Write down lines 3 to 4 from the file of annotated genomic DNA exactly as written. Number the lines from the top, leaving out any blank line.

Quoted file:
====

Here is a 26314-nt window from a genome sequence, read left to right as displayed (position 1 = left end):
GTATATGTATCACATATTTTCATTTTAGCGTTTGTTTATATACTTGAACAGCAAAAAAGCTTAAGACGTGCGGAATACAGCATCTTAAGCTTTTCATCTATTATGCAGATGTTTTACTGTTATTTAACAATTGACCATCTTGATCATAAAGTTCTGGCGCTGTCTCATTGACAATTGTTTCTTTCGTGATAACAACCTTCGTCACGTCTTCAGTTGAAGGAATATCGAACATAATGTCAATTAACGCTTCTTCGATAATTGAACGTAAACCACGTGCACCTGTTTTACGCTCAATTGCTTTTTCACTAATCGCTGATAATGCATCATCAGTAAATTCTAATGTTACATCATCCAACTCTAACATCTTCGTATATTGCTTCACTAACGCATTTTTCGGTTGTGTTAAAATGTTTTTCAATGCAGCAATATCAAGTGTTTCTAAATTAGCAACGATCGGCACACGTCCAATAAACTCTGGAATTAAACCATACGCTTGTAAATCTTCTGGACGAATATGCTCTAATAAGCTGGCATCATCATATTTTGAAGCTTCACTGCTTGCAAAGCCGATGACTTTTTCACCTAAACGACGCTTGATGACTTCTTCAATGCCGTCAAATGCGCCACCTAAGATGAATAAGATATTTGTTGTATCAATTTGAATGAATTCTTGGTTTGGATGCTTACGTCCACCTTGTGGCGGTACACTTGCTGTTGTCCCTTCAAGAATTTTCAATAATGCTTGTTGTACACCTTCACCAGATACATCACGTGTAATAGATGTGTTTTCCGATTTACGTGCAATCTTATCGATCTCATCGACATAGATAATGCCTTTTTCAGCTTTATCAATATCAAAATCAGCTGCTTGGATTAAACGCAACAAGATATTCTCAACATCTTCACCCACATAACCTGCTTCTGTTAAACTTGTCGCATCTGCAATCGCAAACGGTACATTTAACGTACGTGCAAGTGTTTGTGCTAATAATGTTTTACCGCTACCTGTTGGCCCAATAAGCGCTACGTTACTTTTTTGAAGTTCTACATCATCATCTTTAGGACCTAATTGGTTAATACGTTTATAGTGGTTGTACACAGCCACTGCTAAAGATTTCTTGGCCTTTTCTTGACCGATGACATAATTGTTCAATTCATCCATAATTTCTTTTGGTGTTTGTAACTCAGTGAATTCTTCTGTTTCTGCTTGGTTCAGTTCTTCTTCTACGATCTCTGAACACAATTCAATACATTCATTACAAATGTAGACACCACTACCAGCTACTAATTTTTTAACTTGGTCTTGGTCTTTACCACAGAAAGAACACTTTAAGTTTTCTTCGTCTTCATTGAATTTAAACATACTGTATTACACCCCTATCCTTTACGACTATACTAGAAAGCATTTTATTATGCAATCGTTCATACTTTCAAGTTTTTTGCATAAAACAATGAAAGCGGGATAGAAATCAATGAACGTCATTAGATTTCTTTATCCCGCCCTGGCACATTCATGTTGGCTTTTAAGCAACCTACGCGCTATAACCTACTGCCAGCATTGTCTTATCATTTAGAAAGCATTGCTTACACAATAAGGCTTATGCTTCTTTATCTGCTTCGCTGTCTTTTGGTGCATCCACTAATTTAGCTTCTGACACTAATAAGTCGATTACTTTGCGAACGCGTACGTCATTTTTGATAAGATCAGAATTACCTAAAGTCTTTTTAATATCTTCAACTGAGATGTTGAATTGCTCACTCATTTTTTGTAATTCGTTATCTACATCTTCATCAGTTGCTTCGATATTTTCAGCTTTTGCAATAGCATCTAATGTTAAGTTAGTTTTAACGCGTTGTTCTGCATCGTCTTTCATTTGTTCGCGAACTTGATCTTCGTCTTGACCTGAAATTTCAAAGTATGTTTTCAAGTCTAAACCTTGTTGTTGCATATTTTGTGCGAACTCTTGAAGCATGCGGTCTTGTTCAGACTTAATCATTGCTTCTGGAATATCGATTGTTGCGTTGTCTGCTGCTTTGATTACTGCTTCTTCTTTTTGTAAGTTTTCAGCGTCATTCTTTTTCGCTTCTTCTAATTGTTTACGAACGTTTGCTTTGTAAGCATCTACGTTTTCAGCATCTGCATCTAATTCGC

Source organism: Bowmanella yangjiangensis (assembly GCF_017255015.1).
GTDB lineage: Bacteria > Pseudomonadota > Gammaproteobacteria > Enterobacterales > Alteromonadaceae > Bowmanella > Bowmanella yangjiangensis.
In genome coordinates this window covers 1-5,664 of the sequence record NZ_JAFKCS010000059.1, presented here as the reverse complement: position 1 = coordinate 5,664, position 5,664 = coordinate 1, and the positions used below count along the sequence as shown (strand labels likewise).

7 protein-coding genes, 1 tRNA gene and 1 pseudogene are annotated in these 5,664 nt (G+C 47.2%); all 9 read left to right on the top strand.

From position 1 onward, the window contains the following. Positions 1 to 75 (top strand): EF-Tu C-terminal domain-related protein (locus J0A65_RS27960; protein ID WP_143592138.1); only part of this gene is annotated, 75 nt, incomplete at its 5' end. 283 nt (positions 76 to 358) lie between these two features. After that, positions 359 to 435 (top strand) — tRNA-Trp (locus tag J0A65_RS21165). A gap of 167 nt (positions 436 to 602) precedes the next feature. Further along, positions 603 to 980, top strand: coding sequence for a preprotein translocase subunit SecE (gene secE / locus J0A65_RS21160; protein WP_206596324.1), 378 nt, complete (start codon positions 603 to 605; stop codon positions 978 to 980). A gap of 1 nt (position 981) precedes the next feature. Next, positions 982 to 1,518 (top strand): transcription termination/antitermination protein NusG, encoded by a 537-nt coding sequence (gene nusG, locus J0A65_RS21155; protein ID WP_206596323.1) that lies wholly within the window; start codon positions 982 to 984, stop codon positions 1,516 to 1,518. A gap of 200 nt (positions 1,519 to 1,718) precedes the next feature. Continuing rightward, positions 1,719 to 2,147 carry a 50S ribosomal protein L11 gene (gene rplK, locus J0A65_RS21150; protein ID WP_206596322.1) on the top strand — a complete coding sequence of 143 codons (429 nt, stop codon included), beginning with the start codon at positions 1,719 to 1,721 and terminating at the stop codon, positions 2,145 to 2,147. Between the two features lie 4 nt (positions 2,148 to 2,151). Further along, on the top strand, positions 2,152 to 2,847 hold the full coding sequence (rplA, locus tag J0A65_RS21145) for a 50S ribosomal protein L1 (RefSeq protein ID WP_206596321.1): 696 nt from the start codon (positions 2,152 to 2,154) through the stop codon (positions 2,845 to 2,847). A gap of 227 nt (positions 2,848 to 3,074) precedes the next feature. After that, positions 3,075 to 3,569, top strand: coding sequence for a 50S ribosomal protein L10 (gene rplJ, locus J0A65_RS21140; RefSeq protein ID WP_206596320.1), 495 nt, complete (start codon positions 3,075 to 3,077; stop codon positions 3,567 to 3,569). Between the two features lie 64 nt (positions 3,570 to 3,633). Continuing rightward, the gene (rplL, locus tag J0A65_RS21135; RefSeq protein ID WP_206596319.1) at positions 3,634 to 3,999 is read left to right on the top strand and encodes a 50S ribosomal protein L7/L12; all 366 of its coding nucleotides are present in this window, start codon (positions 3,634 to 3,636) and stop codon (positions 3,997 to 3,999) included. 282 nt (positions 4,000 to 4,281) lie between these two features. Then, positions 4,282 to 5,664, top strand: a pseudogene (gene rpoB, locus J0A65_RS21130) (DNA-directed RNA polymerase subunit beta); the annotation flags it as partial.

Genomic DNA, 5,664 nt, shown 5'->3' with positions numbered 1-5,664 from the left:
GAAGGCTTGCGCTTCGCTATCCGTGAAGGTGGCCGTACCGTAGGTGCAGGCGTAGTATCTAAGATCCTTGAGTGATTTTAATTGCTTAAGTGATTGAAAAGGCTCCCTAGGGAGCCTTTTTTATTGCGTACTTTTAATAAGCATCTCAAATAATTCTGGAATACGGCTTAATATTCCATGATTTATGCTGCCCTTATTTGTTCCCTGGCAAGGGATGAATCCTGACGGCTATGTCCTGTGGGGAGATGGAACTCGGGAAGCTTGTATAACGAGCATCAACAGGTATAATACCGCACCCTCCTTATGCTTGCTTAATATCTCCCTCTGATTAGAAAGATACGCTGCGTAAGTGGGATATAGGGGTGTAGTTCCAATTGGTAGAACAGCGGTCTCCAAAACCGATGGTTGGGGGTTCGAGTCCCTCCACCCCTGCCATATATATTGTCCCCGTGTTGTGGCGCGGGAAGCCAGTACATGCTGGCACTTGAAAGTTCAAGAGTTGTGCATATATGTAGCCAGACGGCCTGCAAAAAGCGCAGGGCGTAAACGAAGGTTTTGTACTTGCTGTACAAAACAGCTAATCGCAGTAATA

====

Source organism: Bowmanella yangjiangensis (assembly GCF_017255015.1).
GTDB lineage: Bacteria > Pseudomonadota > Gammaproteobacteria > Enterobacterales > Alteromonadaceae > Bowmanella > Bowmanella yangjiangensis.